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Friday, October 3, 2014

I am A Dog

I wanted to write this mostly out of frustration due to the amount of questions I hear about dogs behaving badly. People are looking for medication and quick fixes for a dog's personality problem, when sadly some problems cannot be fixed. Because  we as a society,  out of pure greed,  turned our domesticated pet  into a being that sometimes  has altered mental states that they cannot control. So how are we to fix such dogs, and  why do we expect the dog to be fixed?  Remember, you picked the dog, the dog did not pick you.

Days after writing this,  with the intent of trying to make humans  see the reality of a situation caused by what we created over decades of poor breeding,  a study came across the Trainers  Round Table and I could not agree with it more.

"We have created a world of 'live-stocking' dogs that are not to be used as human food such as cows or chickens are,  but as companion animals  to us.  Is it any wonder that we see the problem behaviors we do after decades of doing this?"

The test study which I will link below, was done by  Franklin D McMillan, Deborah L Duffy, and James A Serpell ,and it is a very good read for the general public who adopt dogs, for rescues who seek out adopters,  and for trainers who try to fix the situation.

I am not anti rescue or anti dog pound, all dogs deserve a home, but what I would like to see is  that the organizations  make it known to the public  that when they adopt a dog  it  is a responsibility one  has  to live with,  and that some dogs can only be taken so far in life and need to be accepted the  way they are. I would  like rescues, dog pounds, and other adoption agencies to  ask the adopter if they are prepared for that.  Don't put a dog in a home just to give it a home as it is unfair to all involved.  

Sally Grottini

I am a dog, a domesticated animal that appreciates you taking me into your home, whether you hand picked me from a breeder, a rescue organization, a local shelter, or the litter from a neighbor’s dog.

I am special; I am my own animal and have my own personality.  I may be the same breed of dog you  had in year’s past, but I am an individual and  may not act the same as the dog you had before. I may not act like my brother or sister even though we are from the same mother.

Please love me for who I am, and take me as far as you can, but do not push me into something I am not.
 Your other dogs loved to be around people, but crowds make me uncertain, your other dogs loved to be in the company of other pets, I had to fight for food, therefore I do not care to be around other dogs.  Your other dogs  loved children, but children make me very nervous and I do not enjoy their yells and sudden movements.  

How did you pick me?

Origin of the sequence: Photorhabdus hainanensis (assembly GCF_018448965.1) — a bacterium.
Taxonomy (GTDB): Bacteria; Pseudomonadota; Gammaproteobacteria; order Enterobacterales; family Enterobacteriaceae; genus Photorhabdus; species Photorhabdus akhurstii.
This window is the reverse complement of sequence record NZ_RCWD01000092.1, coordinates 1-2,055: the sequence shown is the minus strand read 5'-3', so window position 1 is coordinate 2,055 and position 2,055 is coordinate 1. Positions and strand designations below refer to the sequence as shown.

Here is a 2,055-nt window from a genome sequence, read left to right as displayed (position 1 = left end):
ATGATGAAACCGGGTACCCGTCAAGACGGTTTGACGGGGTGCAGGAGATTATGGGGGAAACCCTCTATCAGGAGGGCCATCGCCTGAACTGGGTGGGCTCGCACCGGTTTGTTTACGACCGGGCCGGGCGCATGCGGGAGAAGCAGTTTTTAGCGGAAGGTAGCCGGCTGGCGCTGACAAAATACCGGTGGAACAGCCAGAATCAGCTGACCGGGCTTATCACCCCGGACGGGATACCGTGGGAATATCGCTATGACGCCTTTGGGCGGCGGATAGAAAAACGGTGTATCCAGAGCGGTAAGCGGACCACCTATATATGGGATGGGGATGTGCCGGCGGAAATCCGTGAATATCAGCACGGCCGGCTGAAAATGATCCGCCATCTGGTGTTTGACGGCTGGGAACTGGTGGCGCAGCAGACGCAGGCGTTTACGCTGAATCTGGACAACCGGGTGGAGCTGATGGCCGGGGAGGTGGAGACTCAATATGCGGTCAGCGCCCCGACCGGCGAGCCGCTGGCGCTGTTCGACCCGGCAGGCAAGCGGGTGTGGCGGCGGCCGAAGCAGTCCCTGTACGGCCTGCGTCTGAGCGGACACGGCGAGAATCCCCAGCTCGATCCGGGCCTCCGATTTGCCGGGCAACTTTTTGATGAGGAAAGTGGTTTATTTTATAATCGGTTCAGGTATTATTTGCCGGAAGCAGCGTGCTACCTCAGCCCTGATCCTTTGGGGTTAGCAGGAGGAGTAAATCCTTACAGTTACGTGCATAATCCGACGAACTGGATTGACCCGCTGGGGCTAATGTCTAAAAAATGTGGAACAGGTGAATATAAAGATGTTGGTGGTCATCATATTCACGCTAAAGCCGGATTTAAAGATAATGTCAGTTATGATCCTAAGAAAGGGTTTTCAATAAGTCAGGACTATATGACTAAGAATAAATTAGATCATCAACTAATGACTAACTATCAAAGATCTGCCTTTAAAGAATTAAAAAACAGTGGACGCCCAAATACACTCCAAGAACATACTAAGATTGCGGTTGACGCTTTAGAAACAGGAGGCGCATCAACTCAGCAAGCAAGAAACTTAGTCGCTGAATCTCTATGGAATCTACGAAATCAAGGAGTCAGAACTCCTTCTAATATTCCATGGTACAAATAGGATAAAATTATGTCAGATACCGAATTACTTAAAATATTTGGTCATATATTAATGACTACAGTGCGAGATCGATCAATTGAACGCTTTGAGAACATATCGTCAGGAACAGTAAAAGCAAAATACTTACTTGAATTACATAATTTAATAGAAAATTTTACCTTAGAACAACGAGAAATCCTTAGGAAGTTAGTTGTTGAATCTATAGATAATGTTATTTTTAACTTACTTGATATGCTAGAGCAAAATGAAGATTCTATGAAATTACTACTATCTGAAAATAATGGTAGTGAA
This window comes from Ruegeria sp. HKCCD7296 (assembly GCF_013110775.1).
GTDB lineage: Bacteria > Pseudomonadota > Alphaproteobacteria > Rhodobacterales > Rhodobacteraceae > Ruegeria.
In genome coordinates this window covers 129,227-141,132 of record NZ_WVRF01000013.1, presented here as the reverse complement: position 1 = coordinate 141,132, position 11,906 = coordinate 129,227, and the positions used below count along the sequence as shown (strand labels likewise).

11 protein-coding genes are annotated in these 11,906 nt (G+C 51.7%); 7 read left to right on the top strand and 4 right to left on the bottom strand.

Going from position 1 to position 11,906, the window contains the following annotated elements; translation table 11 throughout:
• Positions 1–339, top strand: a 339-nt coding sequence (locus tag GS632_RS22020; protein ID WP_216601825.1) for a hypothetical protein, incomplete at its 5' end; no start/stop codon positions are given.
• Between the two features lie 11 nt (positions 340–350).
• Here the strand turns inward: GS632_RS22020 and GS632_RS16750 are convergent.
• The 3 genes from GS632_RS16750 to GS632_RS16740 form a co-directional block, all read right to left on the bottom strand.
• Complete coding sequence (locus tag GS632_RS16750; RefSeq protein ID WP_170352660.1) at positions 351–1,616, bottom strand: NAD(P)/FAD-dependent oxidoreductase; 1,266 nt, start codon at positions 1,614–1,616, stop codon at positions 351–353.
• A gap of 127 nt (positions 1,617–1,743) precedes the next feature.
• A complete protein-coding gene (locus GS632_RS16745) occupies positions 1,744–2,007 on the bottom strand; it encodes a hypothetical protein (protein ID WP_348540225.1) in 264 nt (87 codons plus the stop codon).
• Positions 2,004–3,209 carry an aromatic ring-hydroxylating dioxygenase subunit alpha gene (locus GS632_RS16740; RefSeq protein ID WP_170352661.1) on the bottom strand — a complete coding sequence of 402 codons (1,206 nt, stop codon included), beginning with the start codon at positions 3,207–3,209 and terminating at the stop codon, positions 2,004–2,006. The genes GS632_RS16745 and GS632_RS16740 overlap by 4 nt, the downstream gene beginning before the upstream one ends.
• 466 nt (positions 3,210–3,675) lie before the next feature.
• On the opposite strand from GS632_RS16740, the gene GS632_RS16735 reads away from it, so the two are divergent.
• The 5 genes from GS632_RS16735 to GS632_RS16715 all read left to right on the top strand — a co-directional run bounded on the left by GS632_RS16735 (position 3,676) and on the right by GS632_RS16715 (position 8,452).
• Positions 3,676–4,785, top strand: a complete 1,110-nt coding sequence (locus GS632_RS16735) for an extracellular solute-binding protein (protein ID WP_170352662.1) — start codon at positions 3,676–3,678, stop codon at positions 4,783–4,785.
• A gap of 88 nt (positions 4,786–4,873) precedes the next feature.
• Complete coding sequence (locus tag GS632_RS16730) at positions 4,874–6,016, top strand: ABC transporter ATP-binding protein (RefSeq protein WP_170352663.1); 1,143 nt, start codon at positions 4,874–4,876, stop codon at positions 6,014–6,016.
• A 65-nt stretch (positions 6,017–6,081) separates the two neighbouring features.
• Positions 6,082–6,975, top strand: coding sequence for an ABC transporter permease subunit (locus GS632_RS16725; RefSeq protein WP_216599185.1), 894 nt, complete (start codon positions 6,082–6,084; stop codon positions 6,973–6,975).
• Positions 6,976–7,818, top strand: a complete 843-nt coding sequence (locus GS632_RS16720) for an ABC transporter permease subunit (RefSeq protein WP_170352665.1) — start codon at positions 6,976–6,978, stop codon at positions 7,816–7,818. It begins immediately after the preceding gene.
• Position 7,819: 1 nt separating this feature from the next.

Was I cowering in the back of the cage?   Know that I was there because I am fearful.  I can love one family, or one person, but please don’t put me the middle of a party and expect I will like it.

Why did you pick me?
Did you think that if you gave me enough love I could be something I am not? Did you pick me to mold me into your lifestyle? Did you pick me because of my breed?
  Or did you pick me because you like me for who I am?  

Did I meet your other pets before you took me home?
Did I make the first move to engage them?  Did I stand my ground when around them, or roll over onto my back?  Did I hide behind you?  Did I growl or bark?

 Did your pet bring their favorite toy or bone when they came to meet me, and if so, did they share it with me or did they growl when I got near it?

Did I meet your kids?
Was I happy to see them and did I jump all over them, or did I put my tail down and just try to sit there patiently? Did I make eye contact with them?  Did I duck when they tried to pet me? Did I try to hide from them?

I am a domesticated animal, with a unique personality, my breeding standards may have been less than ideal and you have picked me among all the others to be with your family, but please don’t force your lifestyle upon me.  There are some things I am happy to learn and do, but please do not expect me to act  like every other dog you have ever had.   Love me for my unique personality;  love and accept me for being me, just as I love and accept you for being you.

I am a dog.


In short, here are the study's findings pertaining to puppy mill dogs:

Such dogs taken from puppy mills are more likely to:

Show a broad range of abnormal behavior problems and psychological characteristics which would  include  elevated levels of fear and phobias, compulsive disorders such as spinning, pacing, house soiling, and heightened sensitivity to being touched or picked up.

The psychological harm in these dogs showed to be long term and severe which will last long after they have left a breeding facility, and possibly for a lifetime.

Dogs from pet stores  had variables but were more likely to show  greater aggression to family and strangers, as well as to other dogs or animals, had greater separation related problems and greater house soiling  problems.

Below is a quote from information obtained through the  study:

"The chances of a dog developing serious behavior problems is much higher for dogs purchased as puppies from pet stores, as compared to obtaining dogs from small, noncommercial breeders."

Link to the study on puppy mill dogs click here

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